RNs are always in short supply, it seems. It's a top-of-mind challenge in the health and medical services space. The pandemic has only exacerbated this shortage to become even more acute (if that was even possible). The vendor's own research shows 100 percent of HR leaders in assisted living facilities saying its hard to retain RNs.

    You read that right, by the way. In a large isolved-initiated survey of many subsets of the healthcare space, yes, all the HR leaders working in assisted living reported difficulty in retaining talent. It's indicative of the urgent and deep challenges related to employing people in the healthcare space.

    "What is isolved doing? We're helping on some of those things," James says. For healthcare-related employers, through the new healthcare-focused version of the suite, "we're helping with people getting onboarded. We're helping them get compliant. Our learning management system has very industry-specific certification training courses, which will automatically notify people in advance when a particular certification might be coming up to expire. So there's lots of things that can be done to work with employees, to make them feel like they have more control in their own destiny."

    The new version of the suite does a number of things to address the idiosyncrasies of healthcare employers' people-related needs, and we recently published our analysis of the People Cloud for Healthcare Services launch. I encourage you all to watch this episode. James and I delved deeply into the rationale behind isolved's decision to launch this new version of its product, how it helps, where the vendor looks to tackle industry specialization next, and much more.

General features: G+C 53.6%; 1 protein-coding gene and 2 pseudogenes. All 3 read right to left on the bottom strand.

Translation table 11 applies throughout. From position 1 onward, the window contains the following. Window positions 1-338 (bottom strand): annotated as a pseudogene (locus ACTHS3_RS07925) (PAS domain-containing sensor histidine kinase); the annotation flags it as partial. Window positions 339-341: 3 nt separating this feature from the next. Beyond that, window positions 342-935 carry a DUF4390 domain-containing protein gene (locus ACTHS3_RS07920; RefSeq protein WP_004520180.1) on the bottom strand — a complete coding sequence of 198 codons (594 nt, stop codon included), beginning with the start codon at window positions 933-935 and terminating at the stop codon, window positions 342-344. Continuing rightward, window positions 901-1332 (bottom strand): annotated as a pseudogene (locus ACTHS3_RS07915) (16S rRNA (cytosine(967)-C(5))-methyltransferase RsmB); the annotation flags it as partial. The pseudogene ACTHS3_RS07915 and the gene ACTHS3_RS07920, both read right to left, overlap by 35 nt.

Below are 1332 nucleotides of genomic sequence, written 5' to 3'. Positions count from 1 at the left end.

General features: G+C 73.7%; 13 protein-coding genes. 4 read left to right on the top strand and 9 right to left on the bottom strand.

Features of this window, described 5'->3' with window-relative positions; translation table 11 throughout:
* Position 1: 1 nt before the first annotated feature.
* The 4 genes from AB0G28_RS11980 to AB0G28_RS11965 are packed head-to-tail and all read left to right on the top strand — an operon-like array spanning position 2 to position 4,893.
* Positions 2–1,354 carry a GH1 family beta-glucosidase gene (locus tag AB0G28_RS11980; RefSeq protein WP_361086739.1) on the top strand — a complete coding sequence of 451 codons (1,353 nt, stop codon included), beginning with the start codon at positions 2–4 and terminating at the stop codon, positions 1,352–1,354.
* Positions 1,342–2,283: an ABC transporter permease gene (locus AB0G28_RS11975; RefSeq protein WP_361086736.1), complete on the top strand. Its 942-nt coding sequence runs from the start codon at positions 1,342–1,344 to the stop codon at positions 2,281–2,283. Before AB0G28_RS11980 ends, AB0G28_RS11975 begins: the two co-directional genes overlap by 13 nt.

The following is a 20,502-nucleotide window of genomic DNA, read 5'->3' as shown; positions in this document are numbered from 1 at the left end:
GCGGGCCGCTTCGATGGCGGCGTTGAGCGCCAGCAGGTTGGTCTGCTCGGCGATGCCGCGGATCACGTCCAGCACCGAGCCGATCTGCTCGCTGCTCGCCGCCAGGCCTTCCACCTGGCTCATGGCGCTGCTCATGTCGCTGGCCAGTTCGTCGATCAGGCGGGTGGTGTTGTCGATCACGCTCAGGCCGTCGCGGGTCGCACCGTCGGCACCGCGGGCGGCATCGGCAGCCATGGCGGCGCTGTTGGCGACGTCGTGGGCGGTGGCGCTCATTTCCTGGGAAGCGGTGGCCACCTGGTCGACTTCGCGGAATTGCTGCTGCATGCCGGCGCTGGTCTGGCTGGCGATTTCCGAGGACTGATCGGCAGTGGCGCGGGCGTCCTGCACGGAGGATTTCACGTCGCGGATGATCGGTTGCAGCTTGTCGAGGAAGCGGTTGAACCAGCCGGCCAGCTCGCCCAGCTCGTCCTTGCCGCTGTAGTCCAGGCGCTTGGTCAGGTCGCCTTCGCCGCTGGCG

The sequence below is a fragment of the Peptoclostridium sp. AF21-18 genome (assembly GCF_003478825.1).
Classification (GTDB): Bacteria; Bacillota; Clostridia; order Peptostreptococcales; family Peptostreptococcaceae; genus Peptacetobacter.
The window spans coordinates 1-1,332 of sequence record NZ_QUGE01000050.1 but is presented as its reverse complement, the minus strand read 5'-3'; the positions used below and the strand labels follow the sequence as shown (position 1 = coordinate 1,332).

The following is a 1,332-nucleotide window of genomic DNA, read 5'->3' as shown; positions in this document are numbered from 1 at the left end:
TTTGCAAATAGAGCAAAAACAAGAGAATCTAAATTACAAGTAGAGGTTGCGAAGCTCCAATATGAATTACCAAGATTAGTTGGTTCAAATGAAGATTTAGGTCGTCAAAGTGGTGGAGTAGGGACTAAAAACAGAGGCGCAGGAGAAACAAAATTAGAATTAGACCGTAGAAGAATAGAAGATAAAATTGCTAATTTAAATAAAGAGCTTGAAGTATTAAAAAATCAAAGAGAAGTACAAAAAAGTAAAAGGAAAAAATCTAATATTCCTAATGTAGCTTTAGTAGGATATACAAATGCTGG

• 31 min
    #HRTechChat with hireEZ's CEO Steven Jiang and Head of Marketing Shannon Pritchett

    #HRTechChat with hireEZ's CEO Steven Jiang and Head of Marketing Shannon Pritchett

    Early this month, at an event for analysts, news media, customers and others, the artificial intelligence-powered global talent platform formerly known as Hiretual announced that it had renamed itself hireEZ. I enjoyed attending virtually and learning the rationale for the name change. We also heard details around the $26 million in venture capital that hireEZ noted it had just raised to help drive the objective of the rebrand: becoming the first vendor to define outbound recruiting as a market segment. Following the event, it seemed natural to invite hireEZ CEO Steven Jiang and Head of Marketing Shannon Pritchett to the #HRTechChat video podcast.
    “We chose to rebrand to align with our company’s mission to create a new category,” Jiang said, during the podcast. “Our mission is to make outbound recruiting easy. We want to make it easy for recruiters to bring jobs to people. Our vision, three words, is ‘jobs find people.'”
    Outbound recruiting itself is a collection of practices that have surfaced over the past several years. This market alert we published on the development delves into things. Suffice it to say, outbound recruiting is the yin to inbound recruiting’s yang….
    Once a novel idea made possible by the then-novelty of the Internet, inbound recruiting is the idea that you can use the web as a fast way to attract large numbers of candidates to apply to your open jobs. This has its benefits. In contrast, think of outbound recruiting as a return to classic headhunting, but now aided by marked evolution in technologies such as AI and the cloud — and the Internet, of course. Within the external online environment, recruiters are better able to find and choose their targets. It is now possible for organizations to identify and approach right-fit candidates online for open requisitions and, thus, spare themselves the tedious task of sifting through a slew of information on candidates that found their way into the applicant tracking system. A thorough search may be impossible in the ATS. And it’s hit-or-miss on who, among these candidates in the database, may or may not be good matches anyway.